Politics & Government

In California politics, wealth doesn't equate to easy election

Al Checchi, Bill Simon, Jane Harman, Michael Huffington, Steve Westly …

The list of super-rich candidates who limped away from Election Day in defeat is long in California. It's about to get longer next year.

The curse of the self-financed, wealthy candidate is being tested yet again, as two tech billionaires, Meg Whitman and Steve Poizner, vie for the Republican gubernatorial nomination.

Another wealthy candidate, former Hewlett-Packard CEO Carly Fiorina, opened an exploratory committee this month to challenge Democratic U.S. Sen. Barbara Boxer.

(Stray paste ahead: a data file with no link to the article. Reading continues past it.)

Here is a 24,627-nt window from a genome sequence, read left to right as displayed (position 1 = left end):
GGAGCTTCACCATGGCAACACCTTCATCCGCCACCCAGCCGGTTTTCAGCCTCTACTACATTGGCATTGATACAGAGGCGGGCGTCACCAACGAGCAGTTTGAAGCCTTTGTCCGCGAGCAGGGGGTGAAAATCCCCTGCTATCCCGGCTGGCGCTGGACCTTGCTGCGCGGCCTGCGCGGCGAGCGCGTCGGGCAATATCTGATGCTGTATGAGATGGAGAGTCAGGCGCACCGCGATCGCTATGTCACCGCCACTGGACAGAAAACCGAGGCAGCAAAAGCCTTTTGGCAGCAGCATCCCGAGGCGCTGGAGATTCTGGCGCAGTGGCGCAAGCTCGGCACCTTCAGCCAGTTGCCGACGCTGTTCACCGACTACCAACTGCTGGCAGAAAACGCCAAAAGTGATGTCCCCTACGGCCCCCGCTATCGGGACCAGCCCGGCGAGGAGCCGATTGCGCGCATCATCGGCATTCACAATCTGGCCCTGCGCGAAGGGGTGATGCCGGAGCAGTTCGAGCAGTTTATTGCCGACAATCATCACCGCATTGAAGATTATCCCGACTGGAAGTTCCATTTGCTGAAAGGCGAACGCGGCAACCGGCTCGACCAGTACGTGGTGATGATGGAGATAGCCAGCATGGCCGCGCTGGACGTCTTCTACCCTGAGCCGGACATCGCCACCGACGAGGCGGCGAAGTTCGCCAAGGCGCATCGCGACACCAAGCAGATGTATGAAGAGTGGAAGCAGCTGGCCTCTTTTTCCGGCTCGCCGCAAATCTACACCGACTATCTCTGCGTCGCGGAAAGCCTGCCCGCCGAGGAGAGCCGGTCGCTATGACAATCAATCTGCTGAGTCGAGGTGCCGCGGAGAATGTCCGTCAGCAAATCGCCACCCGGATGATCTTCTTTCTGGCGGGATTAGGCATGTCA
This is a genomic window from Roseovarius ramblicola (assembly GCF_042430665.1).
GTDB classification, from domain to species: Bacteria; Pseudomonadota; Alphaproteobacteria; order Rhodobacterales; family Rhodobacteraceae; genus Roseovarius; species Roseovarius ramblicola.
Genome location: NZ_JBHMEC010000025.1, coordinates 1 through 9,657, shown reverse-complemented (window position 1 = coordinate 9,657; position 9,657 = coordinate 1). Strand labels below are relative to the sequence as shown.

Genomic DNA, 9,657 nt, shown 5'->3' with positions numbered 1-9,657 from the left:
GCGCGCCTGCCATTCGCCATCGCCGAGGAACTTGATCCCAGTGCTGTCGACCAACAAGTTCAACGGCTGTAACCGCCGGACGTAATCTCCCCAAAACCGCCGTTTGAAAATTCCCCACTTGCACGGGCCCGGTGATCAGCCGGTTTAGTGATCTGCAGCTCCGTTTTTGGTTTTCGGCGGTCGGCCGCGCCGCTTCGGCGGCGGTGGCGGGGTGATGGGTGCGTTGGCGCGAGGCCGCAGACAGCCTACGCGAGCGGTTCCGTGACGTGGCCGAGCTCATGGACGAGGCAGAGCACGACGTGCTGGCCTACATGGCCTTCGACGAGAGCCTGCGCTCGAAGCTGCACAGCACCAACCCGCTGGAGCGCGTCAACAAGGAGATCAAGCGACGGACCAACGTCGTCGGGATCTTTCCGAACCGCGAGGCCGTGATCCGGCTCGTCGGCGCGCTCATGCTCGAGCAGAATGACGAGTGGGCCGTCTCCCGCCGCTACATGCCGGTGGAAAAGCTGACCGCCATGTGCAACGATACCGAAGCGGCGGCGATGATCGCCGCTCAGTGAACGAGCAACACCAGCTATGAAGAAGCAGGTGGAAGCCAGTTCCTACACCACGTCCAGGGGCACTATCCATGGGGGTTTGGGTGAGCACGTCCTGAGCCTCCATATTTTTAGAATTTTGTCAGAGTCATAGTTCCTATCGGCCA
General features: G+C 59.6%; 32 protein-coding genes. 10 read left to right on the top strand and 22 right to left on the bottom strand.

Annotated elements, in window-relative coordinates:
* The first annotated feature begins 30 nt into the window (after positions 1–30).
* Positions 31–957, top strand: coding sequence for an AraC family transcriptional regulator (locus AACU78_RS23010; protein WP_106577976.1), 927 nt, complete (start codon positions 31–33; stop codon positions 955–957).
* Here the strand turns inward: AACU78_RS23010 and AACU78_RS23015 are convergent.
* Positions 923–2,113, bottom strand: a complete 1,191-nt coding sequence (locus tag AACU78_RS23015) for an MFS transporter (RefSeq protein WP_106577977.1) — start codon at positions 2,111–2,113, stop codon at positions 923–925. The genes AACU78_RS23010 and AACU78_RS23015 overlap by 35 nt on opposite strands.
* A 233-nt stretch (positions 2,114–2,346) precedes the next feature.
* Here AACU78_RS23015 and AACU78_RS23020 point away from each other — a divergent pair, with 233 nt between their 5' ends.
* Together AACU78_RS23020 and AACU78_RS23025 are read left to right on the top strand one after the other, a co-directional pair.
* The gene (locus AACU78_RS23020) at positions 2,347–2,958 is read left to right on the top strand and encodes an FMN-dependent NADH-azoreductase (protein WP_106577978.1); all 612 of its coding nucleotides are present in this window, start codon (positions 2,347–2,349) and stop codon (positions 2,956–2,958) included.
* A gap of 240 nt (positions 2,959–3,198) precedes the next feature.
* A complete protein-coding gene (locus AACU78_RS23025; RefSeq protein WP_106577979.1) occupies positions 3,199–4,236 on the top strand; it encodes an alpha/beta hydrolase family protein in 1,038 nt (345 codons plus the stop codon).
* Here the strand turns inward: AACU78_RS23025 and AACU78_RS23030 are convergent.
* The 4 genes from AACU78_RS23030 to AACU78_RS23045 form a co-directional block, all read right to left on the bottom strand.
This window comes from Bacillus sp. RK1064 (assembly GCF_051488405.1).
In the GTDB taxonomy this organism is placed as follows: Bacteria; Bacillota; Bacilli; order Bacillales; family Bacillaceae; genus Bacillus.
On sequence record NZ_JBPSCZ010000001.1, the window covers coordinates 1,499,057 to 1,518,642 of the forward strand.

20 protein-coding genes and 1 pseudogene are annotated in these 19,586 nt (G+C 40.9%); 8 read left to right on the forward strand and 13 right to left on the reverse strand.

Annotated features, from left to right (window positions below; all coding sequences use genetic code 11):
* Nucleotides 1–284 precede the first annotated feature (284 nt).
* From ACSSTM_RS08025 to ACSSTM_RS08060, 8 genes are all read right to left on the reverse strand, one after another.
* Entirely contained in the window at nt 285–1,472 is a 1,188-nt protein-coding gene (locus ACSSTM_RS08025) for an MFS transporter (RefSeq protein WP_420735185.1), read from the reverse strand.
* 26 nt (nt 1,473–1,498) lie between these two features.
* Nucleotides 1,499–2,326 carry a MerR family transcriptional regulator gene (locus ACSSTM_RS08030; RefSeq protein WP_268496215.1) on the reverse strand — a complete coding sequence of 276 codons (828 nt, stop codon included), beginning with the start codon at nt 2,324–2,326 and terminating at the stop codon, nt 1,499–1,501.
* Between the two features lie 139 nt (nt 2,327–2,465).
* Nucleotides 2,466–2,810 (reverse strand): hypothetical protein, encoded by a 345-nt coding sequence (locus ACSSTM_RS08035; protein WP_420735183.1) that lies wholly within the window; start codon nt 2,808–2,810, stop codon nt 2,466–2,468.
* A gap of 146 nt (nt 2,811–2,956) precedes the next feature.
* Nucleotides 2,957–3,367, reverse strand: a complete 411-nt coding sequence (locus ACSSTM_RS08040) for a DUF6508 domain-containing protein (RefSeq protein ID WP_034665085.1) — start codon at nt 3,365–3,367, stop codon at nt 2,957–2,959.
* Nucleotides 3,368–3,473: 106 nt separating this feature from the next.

As the campaigns prepare to heat up after Labor Day, the three Republicans share more than deep pockets and promises to apply corporate discipline to government.

They're also confronting voters who haven't been kind to wealthy candidates, many with little political experience.

That history includes energy executive Huffington's record-breaking, unsuccessful Senate campaign and businessman Ron Unz's gubernatorial loss in 1994, Checchi's and Harman's doomed gubernatorial campaigns in 1998, Simon's failed run for governor four years later and eBay executive Westly's unsuccessful bid for the same office in 2006.

Notable exceptions are Gov. Arnold Schwarzenegger, who spent about $5 million of his own money — out of $19.4 million raised — in the 2003 recall campaign and U.S. Sen. Dianne Feinstein, who spent $2.5 million of her fortune — out of $12.5 million — to narrowly defeat Huffington.

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